(Photos: Elchanan Kotler)
There is no silver or gold here, just his bones and the bones of his wife. Cursed be the man who will open this!”
If the author of this inscription, a high-ranking official of the Kingdom of Judea, thought his curse would scare away looters, he was sadly mistaken. Already by the Byzantine period, the man’s tomb, located in Jerusalem’s Kidron Valley, had been damaged beyond recognition. When French archaeologist Charles Clermont-Ganneau turned up in 1870, he added insult to injury by removing the inscription and selling it to the British Museum.
For Clermont-Ganneau it was business as usual. During those early days of railroad and steamship travel, the world opened to Western scientific explorers. It also enabled them to ship back to Europe priceless antiquities they had excavated at an archaeological site, before local villagers dug them up first and sold them to antiquities dealers or tourists.
Almost 150 years later, only one thing has changed: Today’s archaeologists can no longer do what they please with the artifacts they find. In most countries, excavations are regulated by government authorities, and international law forbids the illegal transfer and selling of antiquities.
But looters have never paid too much attention to laws, and with today’s high-speed communications technology — not to mention airplane travel — it’s never been easier to be one. An antiquity can be dug up on Monday, flown out of the country on Tuesday, and be in a buyer’s home by the end of the week. Even if the authorities do ever learn about the theft, there’s no guarantee the object will be recovered.
Antiquities looting is therefore big business. While it’s hard to get accurate numbers about how many sites have been looted around the world and how much the stolen goods are worth, a recent exhibition at Jerusalem’s Bible Lands Museum, Finds Gone Astray, gives an idea of the scope of the problem.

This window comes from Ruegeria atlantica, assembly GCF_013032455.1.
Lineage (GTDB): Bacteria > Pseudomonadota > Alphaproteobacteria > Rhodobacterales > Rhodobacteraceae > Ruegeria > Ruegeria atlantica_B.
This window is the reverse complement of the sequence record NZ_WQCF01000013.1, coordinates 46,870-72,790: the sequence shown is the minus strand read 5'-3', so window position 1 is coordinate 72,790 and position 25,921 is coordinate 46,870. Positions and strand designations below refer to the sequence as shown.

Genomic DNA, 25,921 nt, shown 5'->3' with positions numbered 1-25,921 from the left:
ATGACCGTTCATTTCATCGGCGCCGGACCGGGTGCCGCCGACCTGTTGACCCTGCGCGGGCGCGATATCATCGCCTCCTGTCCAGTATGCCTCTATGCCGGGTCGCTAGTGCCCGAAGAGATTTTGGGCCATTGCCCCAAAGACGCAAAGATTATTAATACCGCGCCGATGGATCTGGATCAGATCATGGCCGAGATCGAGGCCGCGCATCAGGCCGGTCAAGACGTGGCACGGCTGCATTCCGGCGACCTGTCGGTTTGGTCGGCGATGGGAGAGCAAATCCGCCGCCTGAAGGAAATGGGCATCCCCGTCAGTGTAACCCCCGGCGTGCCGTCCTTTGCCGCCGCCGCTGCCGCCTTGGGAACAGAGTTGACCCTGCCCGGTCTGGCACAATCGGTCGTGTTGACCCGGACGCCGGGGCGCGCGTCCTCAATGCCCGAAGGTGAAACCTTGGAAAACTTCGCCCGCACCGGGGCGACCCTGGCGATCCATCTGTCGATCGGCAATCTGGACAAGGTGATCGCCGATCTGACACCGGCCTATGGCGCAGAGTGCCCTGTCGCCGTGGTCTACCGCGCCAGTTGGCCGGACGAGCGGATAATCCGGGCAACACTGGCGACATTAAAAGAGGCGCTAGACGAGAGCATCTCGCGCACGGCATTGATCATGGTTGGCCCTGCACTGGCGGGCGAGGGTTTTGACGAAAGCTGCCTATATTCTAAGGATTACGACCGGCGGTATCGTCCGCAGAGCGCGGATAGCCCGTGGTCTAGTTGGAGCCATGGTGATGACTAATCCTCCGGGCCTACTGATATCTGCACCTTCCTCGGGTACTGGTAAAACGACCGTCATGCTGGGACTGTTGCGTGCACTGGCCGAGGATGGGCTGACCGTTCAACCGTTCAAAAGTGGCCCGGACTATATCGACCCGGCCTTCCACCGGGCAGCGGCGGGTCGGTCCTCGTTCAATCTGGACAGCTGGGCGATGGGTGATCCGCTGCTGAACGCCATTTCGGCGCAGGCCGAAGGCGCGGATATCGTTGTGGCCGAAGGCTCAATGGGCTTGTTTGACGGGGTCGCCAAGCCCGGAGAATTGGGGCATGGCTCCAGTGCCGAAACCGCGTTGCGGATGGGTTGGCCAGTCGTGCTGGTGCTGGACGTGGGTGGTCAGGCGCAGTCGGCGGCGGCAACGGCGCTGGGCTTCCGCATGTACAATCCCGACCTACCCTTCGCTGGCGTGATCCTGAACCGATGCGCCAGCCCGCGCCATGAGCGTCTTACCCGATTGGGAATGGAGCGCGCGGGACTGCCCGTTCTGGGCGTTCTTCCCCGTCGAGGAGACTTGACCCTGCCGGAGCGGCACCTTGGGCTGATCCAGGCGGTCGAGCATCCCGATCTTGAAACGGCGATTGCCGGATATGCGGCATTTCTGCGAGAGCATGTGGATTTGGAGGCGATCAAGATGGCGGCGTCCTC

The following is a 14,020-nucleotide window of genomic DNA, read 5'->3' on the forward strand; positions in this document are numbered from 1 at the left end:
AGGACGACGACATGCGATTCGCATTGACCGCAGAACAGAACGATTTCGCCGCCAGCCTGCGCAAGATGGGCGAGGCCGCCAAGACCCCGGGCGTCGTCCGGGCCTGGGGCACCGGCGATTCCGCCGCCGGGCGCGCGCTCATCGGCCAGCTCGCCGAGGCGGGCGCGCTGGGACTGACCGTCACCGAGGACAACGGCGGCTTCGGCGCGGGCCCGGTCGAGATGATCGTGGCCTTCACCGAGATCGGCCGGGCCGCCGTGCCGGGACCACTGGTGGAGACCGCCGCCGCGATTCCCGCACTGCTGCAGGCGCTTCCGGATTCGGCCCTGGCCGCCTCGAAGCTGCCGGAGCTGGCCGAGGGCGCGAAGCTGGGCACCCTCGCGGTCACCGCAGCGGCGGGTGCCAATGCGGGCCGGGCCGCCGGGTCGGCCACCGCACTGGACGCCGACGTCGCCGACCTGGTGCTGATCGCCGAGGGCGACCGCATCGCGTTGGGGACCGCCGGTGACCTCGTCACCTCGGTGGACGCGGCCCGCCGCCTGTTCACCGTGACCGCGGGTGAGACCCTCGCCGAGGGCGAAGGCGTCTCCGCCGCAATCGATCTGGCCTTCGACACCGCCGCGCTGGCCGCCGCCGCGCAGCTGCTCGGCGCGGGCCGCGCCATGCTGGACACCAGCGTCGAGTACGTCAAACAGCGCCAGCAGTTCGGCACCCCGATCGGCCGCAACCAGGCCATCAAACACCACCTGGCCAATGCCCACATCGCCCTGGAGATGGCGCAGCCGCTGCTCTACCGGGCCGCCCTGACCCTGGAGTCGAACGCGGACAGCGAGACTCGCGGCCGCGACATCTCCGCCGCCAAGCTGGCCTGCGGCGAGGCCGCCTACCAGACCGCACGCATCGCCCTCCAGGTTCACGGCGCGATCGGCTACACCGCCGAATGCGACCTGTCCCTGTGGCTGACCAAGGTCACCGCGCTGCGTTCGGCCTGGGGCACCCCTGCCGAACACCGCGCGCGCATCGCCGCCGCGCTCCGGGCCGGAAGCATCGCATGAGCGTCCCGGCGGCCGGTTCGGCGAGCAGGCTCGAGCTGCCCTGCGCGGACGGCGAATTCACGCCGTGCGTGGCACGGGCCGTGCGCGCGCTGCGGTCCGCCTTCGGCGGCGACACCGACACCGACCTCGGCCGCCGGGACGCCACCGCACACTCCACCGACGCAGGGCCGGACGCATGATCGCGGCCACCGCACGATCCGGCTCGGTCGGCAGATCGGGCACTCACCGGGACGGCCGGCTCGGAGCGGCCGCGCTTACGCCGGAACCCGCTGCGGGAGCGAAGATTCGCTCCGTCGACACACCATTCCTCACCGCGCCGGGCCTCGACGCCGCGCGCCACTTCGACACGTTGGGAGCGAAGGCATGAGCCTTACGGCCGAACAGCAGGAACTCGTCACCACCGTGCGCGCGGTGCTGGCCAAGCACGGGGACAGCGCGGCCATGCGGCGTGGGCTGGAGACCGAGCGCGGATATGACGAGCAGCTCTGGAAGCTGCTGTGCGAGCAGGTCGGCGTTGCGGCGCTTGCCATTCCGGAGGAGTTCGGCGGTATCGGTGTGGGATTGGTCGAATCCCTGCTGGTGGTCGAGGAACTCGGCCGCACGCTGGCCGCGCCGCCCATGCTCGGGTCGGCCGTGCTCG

According to the Israeli Civil Administration in Yehuda and Shomron, its Archaeology Unit has located and seized some 40,000 stolen artifacts since 1967, when Israel took control of the area after the Six Day War. Some of the artifacts were stolen from sites in Yehuda and Shomron, and some were smuggled into the area from Syria or Iraq. As for how many thefts escaped detection, we’ll never know.
But according to the curator of the museum’s exhibition, Yehuda Kaplan, the looted “goodies” are just one side of the proverbial — and in this case stolen — coin.
Even while the exhibition was being installed, yet another looting job was taking place — this time in Huqoq, located in the Galil, near the Kinneret.
Huqoq is mentioned in the Talmud as a place where the Sages would gather to learn Torah. In 2011, archaeologist Jodi Magness discovered a synagogue dating back to the 5th century CE. Subsequent excavations revealed a mosaic floor rich in artistic treasures: elaborate depictions of Noah’s Ark, the Tower of Babel, the Parting of the Red Sea, Yonah and the whale, and other scenes from Tanach.
Because Huqoq is located within Israel’s pre-1967 borders, the site is administrated by the Israel Antiquities Authority (IAA). And because of the site’s historical importance, it’s regularly inspected by the IAA’s Theft Prevention Unit — which was bad news for the three looters who were digging for ancient coins, with the help of a metal detector, in late December. Thanks to the swift response of an IAA team, accompanied by representatives from the Border Police, the thieves were caught red-handed, with the stolen coins still stuffed in their pockets.
(Originally featured in Mishpacha, Issue 747)
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